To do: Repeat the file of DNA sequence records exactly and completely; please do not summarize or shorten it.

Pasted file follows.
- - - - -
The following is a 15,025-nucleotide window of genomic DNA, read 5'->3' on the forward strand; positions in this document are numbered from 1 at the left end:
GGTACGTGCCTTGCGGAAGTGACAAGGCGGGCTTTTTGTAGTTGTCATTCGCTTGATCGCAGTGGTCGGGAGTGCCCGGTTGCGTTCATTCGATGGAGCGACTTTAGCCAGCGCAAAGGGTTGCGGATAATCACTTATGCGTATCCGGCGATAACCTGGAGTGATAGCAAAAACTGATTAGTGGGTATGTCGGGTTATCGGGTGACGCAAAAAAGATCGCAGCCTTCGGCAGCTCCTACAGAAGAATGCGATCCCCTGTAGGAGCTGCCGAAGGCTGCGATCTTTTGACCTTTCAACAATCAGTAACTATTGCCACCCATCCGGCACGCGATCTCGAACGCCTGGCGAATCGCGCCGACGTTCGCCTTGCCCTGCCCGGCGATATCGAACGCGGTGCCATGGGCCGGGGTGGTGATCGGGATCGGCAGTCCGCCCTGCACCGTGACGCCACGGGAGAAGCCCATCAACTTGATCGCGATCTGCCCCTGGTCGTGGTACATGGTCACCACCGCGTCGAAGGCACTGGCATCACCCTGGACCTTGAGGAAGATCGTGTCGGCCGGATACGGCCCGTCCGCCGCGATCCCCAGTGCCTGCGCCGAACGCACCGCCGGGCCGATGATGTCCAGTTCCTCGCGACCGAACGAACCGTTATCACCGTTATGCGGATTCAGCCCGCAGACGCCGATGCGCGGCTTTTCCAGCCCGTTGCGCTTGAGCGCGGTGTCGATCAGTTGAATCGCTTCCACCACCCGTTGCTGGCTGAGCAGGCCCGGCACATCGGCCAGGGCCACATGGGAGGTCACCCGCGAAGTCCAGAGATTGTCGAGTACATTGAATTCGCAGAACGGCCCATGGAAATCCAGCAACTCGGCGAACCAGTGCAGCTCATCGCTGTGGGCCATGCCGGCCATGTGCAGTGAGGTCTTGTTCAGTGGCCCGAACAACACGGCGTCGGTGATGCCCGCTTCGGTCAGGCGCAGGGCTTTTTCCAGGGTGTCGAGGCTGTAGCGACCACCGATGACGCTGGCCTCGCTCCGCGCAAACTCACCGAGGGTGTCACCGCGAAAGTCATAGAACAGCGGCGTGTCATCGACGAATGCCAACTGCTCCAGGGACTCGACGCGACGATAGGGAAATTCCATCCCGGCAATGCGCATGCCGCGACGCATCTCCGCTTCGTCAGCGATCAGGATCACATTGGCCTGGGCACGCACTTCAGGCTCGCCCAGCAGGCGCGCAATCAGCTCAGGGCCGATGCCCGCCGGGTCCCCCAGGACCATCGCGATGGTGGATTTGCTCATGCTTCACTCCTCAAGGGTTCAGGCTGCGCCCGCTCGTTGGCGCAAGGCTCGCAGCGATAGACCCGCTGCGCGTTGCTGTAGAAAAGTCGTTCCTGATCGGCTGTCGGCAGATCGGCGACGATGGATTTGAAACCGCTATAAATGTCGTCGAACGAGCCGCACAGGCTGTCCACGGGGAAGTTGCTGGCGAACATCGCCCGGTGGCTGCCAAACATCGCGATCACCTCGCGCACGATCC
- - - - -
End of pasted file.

The following is a 15,025-nucleotide window of genomic DNA, read 5'->3' on the forward strand; positions in this document are numbered from 1 at the left end:
GGTACGTGCCTTGCGGAAGTGACAAGGCGGGCTTTTTGTAGTTGTCATTCGCTTGATCGCAGTGGTCGGGAGTGCCCGGTTGCGTTCATTCGATGGAGCGACTTTAGCCAGCGCAAAGGGTTGCGGATAATCACTTATGCGTATCCGGCGATAACCTGGAGTGATAGCAAAAACTGATTAGTGGGTATGTCGGGTTATCGGGTGACGCAAAAAAGATCGCAGCCTTCGGCAGCTCCTACAGAAGAATGCGATCCCCTGTAGGAGCTGCCGAAGGCTGCGATCTTTTGACCTTTCAACAATCAGTAACTATTGCCACCCATCCGGCACGCGATCTCGAACGCCTGGCGAATCGCGCCGACGTTCGCCTTGCCCTGCCCGGCGATATCGAACGCGGTGCCATGGGCCGGGGTGGTGATCGGGATCGGCAGTCCGCCCTGCACCGTGACGCCACGGGAGAAGCCCATCAACTTGATCGCGATCTGCCCCTGGTCGTGGTACATGGTCACCACCGCGTCGAAGGCACTGGCATCACCCTGGACCTTGAGGAAGATCGTGTCGGCCGGATACGGCCCGTCCGCCGCGATCCCCAGTGCCTGCGCCGAACGCACCGCCGGGCCGATGATGTCCAGTTCCTCGCGACCGAACGAACCGTTATCACCGTTATGCGGATTCAGCCCGCAGACGCCGATGCGCGGCTTTTCCAGCCCGTTGCGCTTGAGCGCGGTGTCGATCAGTTGAATCGCTTCCACCACCCGTTGCTGGCTGAGCAGGCCCGGCACATCGGCCAGGGCCACATGGGAGGTCACCCGCGAAGTCCAGAGATTGTCGAGTACATTGAATTCGCAGAACGGCCCATGGAAATCCAGCAACTCGGCGAACCAGTGCAGCTCATCGCTGTGGGCCATGCCGGCCATGTGCAGTGAGGTCTTGTTCAGTGGCCCGAACAACACGGCGTCGGTGATGCCCGCTTCGGTCAGGCGCAGGGCTTTTTCCAGGGTGTCGAGGCTGTAGCGACCACCGATGACGCTGGCCTCGCTCCGCGCAAACTCACCGAGGGTGTCACCGCGAAAGTCATAGAACAGCGGCGTGTCATCGACGAATGCCAACTGCTCCAGGGACTCGACGCGACGATAGGGAAATTCCATCCCGGCAATGCGCATGCCGCGACGCATCTCCGCTTCGTCAGCGATCAGGATCACATTGGCCTGGGCACGCACTTCAGGCTCGCCCAGCAGGCGCGCAATCAGCTCAGGGCCGATGCCCGCCGGGTCCCCCAGGACCATCGCGATGGTGGATTTGCTCATGCTTCACTCCTCAAGGGTTCAGGCTGCGCCCGCTCGTTGGCGCAAGGCTCGCAGCGATAGACCCGCTGCGCGTTGCTGTAGAAAAGTCGTTCCTGATCGGCTGTCGGCAGATCGGCGACGATGGATTTGAAACCGCTATAAATGTCGTCGAACGAGCCGCACAGGCTGTCCACGGGGAAGTTGCTGGCGAACATCGCCCGGTGGCTGCCAAACATCGCGATCACCTCGCGCACGATCC